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Improved Predictive Modeling of Radiation Pneumonitis in Lung Cancer Patients Using Machine Learning Techniques


J Oh

J Oh1*, A Apte1, C Robinson2, J Bradley2, J Deasy1, (1) Memorial Sloan-Kettering Cancer Center, New York, NY, (2) Washington Univ. School of Medicine, Saint Louis, MO

TH-C-213AB-2 Thursday 10:30:00 AM - 12:30:00 PM Room: 213AB

Purpose: Early prediction of radiation pneumonitis (RP) could help physicians provide locally advanced non-small cell lung cancer (NSCLC) patients at high risk of RP with targeted radiotherapy. To date, several RP predictive models have been developed using statistical methods and machine learning techniques. We designed an improved risk model for predicting RP using a recently introduced machine learning method.

Methods: We retrospectively analyzed a single NSCLC dataset collected at Washington University School of Medicine, which consisted of 123 NSCLC patients who received 3D conformal radiation therapy with a median prescription dose of 66 Gy and had a median follow-up of 17 months. In this analysis, 59 patients with grade=2 were considered to have RP. Using clinical variables and lung and heart dose-volume variables extracted from this dataset, we built a novel RP predictive model based on multivariate logistic regression and supervised principal component analysis (SPCA). The performance of our proposed method was compared with that of multivariate logistic regression alone.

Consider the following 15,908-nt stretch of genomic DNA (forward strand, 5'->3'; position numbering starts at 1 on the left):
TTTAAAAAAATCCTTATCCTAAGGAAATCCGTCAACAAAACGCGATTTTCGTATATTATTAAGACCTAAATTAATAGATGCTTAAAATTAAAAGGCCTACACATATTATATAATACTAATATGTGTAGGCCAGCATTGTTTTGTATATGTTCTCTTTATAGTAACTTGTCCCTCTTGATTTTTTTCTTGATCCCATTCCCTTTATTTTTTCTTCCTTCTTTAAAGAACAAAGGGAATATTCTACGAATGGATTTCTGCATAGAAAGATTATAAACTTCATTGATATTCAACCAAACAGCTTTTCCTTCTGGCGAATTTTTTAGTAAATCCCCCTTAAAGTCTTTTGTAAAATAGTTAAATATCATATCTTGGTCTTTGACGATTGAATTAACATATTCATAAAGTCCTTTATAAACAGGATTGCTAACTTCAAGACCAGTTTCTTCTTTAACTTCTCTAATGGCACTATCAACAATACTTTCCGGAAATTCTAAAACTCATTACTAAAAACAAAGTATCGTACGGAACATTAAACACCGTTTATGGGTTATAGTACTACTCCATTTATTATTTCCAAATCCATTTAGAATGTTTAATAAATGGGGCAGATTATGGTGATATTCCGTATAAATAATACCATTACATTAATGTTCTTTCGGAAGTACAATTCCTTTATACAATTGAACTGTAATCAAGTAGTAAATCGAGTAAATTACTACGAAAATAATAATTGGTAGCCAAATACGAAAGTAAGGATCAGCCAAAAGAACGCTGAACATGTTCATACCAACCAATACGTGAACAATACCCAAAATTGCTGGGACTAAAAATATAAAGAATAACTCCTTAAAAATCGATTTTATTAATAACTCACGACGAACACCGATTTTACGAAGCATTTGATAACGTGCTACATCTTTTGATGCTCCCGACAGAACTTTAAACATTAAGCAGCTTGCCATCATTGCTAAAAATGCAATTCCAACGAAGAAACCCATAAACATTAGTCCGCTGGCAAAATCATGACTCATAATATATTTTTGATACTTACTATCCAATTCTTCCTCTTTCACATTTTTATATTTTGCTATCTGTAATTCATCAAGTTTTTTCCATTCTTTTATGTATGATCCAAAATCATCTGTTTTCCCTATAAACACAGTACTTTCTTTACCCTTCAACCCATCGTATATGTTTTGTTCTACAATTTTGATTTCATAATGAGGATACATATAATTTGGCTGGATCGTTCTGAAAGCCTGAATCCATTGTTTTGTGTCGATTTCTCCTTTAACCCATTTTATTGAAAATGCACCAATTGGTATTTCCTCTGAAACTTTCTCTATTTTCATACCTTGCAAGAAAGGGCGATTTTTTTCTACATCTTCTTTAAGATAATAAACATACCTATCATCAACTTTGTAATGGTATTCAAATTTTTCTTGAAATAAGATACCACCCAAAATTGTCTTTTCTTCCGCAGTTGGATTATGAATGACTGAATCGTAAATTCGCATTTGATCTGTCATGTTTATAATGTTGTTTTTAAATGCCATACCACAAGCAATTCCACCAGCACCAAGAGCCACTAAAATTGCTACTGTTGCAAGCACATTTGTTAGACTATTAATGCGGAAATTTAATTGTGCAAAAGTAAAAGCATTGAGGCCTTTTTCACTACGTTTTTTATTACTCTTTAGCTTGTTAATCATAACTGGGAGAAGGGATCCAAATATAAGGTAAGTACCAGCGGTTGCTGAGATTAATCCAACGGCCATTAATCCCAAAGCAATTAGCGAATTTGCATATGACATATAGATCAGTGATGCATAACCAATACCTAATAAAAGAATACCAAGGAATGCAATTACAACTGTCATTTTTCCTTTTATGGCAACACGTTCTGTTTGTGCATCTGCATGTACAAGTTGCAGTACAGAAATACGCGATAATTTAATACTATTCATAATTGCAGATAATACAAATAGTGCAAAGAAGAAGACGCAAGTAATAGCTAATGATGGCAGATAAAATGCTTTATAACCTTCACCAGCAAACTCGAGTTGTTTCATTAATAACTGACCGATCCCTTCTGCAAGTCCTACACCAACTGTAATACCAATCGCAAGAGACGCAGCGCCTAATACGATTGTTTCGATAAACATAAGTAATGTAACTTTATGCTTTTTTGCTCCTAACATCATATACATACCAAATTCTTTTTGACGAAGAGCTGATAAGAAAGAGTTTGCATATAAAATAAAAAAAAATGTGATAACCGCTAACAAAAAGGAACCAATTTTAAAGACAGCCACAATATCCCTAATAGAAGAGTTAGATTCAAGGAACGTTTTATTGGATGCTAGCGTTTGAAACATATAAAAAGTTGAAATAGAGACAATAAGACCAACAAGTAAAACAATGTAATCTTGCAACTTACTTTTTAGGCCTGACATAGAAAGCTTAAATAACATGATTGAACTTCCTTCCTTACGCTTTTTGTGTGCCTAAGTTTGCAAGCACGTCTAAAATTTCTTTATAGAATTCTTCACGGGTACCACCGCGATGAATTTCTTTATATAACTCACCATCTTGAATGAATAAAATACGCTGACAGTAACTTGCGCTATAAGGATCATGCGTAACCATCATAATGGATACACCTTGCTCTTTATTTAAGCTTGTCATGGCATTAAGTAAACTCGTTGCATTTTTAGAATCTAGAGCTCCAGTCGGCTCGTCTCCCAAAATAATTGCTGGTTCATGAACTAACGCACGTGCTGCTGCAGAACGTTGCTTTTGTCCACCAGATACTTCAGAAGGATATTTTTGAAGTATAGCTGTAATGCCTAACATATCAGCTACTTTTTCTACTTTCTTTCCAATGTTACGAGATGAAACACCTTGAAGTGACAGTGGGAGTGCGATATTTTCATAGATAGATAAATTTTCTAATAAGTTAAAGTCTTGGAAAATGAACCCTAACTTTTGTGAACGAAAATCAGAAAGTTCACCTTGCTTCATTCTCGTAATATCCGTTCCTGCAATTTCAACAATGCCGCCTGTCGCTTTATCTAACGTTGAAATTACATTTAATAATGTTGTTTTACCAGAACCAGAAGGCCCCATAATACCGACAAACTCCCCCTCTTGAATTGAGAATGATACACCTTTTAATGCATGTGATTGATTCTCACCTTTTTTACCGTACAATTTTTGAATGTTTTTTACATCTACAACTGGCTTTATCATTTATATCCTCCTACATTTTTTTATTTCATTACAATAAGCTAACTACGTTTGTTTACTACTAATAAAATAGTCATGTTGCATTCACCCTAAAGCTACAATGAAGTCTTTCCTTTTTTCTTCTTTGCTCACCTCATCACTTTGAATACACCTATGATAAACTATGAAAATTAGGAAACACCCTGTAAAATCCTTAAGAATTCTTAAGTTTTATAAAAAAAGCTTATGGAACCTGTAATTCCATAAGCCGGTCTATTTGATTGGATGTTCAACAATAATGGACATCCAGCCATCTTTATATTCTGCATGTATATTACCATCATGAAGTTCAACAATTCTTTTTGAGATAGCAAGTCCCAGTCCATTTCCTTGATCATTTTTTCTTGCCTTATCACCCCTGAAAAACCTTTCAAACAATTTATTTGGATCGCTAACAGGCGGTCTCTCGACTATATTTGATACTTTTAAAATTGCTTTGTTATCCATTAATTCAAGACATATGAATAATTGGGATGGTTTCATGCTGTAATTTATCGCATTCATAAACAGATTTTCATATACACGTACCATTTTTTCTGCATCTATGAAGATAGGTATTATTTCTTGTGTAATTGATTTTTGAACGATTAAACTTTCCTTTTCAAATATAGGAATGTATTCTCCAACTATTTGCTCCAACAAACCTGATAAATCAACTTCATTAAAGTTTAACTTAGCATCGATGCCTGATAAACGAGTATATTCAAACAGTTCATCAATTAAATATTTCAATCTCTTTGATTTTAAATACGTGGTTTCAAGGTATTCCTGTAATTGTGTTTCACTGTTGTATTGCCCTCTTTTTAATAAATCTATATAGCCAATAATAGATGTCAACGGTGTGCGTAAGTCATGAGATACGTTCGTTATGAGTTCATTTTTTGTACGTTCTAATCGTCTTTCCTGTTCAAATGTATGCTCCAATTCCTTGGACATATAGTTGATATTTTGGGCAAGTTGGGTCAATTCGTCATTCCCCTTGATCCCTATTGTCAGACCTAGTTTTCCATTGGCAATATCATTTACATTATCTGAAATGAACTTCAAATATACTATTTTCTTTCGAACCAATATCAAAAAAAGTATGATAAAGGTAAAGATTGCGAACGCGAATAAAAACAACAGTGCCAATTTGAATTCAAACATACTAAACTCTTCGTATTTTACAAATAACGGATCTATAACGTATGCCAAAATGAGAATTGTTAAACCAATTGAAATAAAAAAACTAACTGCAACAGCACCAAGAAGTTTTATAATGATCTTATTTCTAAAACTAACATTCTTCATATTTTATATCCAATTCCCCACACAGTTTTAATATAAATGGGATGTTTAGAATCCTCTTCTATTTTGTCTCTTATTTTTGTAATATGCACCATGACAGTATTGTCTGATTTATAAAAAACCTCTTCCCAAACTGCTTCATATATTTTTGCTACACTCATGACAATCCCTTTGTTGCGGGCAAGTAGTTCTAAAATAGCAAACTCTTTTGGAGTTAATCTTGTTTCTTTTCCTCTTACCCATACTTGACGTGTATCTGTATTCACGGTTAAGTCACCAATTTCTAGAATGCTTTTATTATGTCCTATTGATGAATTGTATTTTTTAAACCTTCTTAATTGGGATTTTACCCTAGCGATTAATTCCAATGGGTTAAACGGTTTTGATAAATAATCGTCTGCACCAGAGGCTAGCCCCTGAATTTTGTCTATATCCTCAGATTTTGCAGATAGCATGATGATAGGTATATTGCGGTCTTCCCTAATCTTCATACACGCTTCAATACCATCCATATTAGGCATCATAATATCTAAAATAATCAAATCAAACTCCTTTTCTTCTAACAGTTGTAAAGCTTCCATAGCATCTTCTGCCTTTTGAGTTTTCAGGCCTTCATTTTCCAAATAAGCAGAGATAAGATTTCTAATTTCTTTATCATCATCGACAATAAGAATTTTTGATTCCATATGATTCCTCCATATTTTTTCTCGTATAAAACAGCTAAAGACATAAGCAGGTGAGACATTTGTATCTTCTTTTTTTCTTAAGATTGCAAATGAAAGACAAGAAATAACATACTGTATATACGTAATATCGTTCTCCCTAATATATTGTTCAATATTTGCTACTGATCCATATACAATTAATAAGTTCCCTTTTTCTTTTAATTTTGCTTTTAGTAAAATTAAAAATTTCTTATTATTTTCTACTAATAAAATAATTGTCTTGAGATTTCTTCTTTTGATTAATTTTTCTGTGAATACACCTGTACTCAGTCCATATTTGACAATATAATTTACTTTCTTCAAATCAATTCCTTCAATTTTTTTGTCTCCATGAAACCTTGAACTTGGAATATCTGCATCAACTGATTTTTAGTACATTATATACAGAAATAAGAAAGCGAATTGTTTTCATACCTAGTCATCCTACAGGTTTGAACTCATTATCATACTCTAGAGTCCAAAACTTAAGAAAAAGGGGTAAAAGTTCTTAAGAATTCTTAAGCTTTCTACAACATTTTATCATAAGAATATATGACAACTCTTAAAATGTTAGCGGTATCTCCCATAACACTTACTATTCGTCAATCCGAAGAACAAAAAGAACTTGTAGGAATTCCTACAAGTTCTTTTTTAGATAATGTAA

Results: Using lung-related dosimetric variables, SPCA-based logistic regression model had a Spearman correlation coefficient (Rs) of 0.33 (p=0.0001), whereas logistic regression model had Rs=0.20 (p=0.014). Using heart-related dosimetric variables, Rs=0.42 (p < 0.0001) and Rs=0.40 (p < 0.0001) were obtained in the SPCA-based logistic regression and logistic regression models, respectively. Interestingly, when clinical variables alone were used, logistic model showed better performance with Rs=0.34 (p < 0.0001) than SPCA-based logistic regression model with Rs=0.32 (p < 0.0001). Integrating all variables, SPCA-based logistic regression model obtained the best performance with Rs=0.44 (p< 0.0001) while logistic model had Rs=0.37 (p< 0.0001).

Conclusions: Incorporating multivariate logistic regression with a new machine learning method allowed us to produce a better predictive RP model that should be further tested for potential clinical use.



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